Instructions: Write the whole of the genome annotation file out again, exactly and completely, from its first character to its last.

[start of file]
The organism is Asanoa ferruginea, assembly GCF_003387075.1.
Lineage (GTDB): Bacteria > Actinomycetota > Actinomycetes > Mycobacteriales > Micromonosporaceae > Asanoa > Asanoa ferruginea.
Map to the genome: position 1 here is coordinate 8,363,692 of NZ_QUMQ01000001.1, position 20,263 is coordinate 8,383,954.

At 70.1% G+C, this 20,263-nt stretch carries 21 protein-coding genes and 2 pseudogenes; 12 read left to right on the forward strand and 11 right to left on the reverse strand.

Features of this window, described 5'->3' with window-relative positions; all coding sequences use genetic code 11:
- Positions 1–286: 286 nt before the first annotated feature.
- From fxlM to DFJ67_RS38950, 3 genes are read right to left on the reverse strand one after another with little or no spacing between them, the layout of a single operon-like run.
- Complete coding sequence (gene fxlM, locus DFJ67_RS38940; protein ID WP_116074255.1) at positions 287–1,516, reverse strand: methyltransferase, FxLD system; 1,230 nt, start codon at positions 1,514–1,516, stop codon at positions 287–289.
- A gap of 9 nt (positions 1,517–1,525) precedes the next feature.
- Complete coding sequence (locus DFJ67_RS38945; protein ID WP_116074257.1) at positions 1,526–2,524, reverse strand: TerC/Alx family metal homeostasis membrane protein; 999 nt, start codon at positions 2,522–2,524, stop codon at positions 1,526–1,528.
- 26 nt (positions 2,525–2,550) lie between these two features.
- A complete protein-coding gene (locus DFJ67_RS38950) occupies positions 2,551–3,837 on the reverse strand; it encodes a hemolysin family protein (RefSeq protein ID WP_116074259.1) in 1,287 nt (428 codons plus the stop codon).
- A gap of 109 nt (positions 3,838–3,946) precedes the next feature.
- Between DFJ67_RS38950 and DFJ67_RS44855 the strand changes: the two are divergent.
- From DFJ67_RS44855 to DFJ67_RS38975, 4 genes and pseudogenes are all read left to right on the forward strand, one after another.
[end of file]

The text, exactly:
The organism is Asanoa ferruginea, assembly GCF_003387075.1.
Lineage (GTDB): Bacteria > Actinomycetota > Actinomycetes > Mycobacteriales > Micromonosporaceae > Asanoa > Asanoa ferruginea.
Map to the genome: position 1 here is coordinate 8,363,692 of NZ_QUMQ01000001.1, position 20,263 is coordinate 8,383,954.

At 70.1% G+C, this 20,263-nt stretch carries 21 protein-coding genes and 2 pseudogenes; 12 read left to right on the forward strand and 11 right to left on the reverse strand.

Features of this window, described 5'->3' with window-relative positions; all coding sequences use genetic code 11:
- Positions 1–286: 286 nt before the first annotated feature.
- From fxlM to DFJ67_RS38950, 3 genes are read right to left on the reverse strand one after another with little or no spacing between them, the layout of a single operon-like run.
- Complete coding sequence (gene fxlM, locus DFJ67_RS38940; protein ID WP_116074255.1) at positions 287–1,516, reverse strand: methyltransferase, FxLD system; 1,230 nt, start codon at positions 1,514–1,516, stop codon at positions 287–289.
- A gap of 9 nt (positions 1,517–1,525) precedes the next feature.
- Complete coding sequence (locus DFJ67_RS38945; protein ID WP_116074257.1) at positions 1,526–2,524, reverse strand: TerC/Alx family metal homeostasis membrane protein; 999 nt, start codon at positions 2,522–2,524, stop codon at positions 1,526–1,528.
- 26 nt (positions 2,525–2,550) lie between these two features.
- A complete protein-coding gene (locus DFJ67_RS38950) occupies positions 2,551–3,837 on the reverse strand; it encodes a hemolysin family protein (RefSeq protein ID WP_116074259.1) in 1,287 nt (428 codons plus the stop codon).
- A gap of 109 nt (positions 3,838–3,946) precedes the next feature.
- Between DFJ67_RS38950 and DFJ67_RS44855 the strand changes: the two are divergent.
- From DFJ67_RS44855 to DFJ67_RS38975, 4 genes and pseudogenes are all read left to right on the forward strand, one after another.